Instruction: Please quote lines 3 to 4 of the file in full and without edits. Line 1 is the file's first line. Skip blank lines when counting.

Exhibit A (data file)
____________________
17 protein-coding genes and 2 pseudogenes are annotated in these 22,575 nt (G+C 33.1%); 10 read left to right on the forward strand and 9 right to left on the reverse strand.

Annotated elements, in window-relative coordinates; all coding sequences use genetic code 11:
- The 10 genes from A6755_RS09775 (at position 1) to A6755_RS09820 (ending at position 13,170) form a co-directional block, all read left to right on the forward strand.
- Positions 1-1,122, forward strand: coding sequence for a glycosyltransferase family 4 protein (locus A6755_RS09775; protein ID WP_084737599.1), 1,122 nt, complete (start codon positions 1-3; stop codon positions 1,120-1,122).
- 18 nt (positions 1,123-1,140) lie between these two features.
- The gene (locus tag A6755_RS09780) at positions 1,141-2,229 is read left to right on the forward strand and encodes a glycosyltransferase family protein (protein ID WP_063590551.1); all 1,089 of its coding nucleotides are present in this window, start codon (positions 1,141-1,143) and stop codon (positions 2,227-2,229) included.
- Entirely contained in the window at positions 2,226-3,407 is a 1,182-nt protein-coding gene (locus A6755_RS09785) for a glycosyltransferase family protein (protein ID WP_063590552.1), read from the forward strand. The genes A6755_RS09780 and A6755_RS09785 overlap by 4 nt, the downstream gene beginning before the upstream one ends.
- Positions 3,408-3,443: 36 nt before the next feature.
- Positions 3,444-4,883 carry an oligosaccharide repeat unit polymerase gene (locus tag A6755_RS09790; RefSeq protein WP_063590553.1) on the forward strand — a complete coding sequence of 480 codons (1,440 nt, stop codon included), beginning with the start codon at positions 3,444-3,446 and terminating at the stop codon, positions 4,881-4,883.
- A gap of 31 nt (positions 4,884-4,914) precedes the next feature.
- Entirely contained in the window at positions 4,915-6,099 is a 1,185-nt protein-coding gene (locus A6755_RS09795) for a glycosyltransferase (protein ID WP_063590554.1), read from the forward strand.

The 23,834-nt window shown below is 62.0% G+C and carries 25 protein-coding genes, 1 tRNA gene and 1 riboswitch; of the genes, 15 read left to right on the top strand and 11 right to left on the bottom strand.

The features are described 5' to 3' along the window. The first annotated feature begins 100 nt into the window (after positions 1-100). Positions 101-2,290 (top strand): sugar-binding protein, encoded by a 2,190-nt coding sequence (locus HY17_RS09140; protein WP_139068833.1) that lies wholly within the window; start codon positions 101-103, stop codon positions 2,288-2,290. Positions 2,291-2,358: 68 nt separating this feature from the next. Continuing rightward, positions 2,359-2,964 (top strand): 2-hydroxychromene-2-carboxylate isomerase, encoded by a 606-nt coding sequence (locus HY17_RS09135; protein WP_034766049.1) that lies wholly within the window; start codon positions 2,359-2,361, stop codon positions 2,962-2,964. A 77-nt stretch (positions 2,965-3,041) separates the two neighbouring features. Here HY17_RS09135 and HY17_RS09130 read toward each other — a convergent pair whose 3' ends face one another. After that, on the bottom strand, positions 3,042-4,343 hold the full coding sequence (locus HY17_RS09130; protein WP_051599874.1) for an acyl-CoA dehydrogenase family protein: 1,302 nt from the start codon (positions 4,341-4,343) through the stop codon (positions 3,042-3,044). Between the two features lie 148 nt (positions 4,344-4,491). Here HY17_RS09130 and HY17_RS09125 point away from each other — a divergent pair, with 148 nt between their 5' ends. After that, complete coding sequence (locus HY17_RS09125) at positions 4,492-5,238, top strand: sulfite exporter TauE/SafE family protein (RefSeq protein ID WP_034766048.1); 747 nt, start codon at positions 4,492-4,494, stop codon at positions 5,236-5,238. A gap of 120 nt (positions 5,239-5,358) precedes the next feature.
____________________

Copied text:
- The 10 genes from A6755_RS09775 (at position 1) to A6755_RS09820 (ending at position 13,170) form a co-directional block, all read left to right on the forward strand.
- Positions 1-1,122, forward strand: coding sequence for a glycosyltransferase family 4 protein (locus A6755_RS09775; protein ID WP_084737599.1), 1,122 nt, complete (start codon positions 1-3; stop codon positions 1,120-1,122).